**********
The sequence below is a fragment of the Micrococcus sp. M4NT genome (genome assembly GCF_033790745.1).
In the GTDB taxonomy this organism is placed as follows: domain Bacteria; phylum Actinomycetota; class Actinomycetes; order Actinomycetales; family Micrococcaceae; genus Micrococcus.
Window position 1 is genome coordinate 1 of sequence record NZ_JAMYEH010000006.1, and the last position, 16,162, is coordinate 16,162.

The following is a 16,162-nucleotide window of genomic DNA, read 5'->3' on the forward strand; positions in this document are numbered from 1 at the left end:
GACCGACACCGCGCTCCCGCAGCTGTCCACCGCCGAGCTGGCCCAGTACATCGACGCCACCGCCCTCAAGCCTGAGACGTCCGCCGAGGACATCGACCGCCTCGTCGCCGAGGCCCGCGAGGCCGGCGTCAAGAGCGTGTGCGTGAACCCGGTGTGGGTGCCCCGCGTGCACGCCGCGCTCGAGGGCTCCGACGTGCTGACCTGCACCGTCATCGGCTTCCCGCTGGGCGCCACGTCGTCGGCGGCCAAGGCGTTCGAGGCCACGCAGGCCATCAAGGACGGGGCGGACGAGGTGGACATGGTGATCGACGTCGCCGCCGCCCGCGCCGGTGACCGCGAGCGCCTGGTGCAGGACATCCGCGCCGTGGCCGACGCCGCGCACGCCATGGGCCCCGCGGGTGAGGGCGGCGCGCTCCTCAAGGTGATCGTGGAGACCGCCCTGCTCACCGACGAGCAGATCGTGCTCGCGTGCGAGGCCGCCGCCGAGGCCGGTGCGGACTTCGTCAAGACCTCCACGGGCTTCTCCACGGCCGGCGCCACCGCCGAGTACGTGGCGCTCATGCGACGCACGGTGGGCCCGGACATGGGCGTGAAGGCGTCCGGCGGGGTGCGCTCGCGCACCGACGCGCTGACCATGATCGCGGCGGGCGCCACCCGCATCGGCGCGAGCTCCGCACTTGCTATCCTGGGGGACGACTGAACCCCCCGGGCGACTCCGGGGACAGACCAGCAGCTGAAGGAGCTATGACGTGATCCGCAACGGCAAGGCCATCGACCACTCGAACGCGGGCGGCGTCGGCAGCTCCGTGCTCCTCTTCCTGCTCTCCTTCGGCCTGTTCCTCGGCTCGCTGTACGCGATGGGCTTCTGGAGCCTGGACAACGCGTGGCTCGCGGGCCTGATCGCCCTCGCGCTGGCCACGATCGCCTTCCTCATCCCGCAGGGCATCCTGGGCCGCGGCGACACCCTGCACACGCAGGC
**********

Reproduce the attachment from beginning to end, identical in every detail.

The sequence below is a fragment of the Micrococcus sp. M4NT genome (genome assembly GCF_033790745.1).
In the GTDB taxonomy this organism is placed as follows: domain Bacteria; phylum Actinomycetota; class Actinomycetes; order Actinomycetales; family Micrococcaceae; genus Micrococcus.
Window position 1 is genome coordinate 1 of sequence record NZ_JAMYEH010000006.1, and the last position, 16,162, is coordinate 16,162.

The following is a 16,162-nucleotide window of genomic DNA, read 5'->3' on the forward strand; positions in this document are numbered from 1 at the left end:
GACCGACACCGCGCTCCCGCAGCTGTCCACCGCCGAGCTGGCCCAGTACATCGACGCCACCGCCCTCAAGCCTGAGACGTCCGCCGAGGACATCGACCGCCTCGTCGCCGAGGCCCGCGAGGCCGGCGTCAAGAGCGTGTGCGTGAACCCGGTGTGGGTGCCCCGCGTGCACGCCGCGCTCGAGGGCTCCGACGTGCTGACCTGCACCGTCATCGGCTTCCCGCTGGGCGCCACGTCGTCGGCGGCCAAGGCGTTCGAGGCCACGCAGGCCATCAAGGACGGGGCGGACGAGGTGGACATGGTGATCGACGTCGCCGCCGCCCGCGCCGGTGACCGCGAGCGCCTGGTGCAGGACATCCGCGCCGTGGCCGACGCCGCGCACGCCATGGGCCCCGCGGGTGAGGGCGGCGCGCTCCTCAAGGTGATCGTGGAGACCGCCCTGCTCACCGACGAGCAGATCGTGCTCGCGTGCGAGGCCGCCGCCGAGGCCGGTGCGGACTTCGTCAAGACCTCCACGGGCTTCTCCACGGCCGGCGCCACCGCCGAGTACGTGGCGCTCATGCGACGCACGGTGGGCCCGGACATGGGCGTGAAGGCGTCCGGCGGGGTGCGCTCGCGCACCGACGCGCTGACCATGATCGCGGCGGGCGCCACCCGCATCGGCGCGAGCTCCGCACTTGCTATCCTGGGGGACGACTGAACCCCCCGGGCGACTCCGGGGACAGACCAGCAGCTGAAGGAGCTATGACGTGATCCGCAACGGCAAGGCCATCGACCACTCGAACGCGGGCGGCGTCGGCAGCTCCGTGCTCCTCTTCCTGCTCTCCTTCGGCCTGTTCCTCGGCTCGCTGTACGCGATGGGCTTCTGGAGCCTGGACAACGCGTGGCTCGCGGGCCTGATCGCCCTCGCGCTGGCCACGATCGCCTTCCTCATCCCGCAGGGCATCCTGGGCCGCGGCGACACCCTGCACACGCAGGC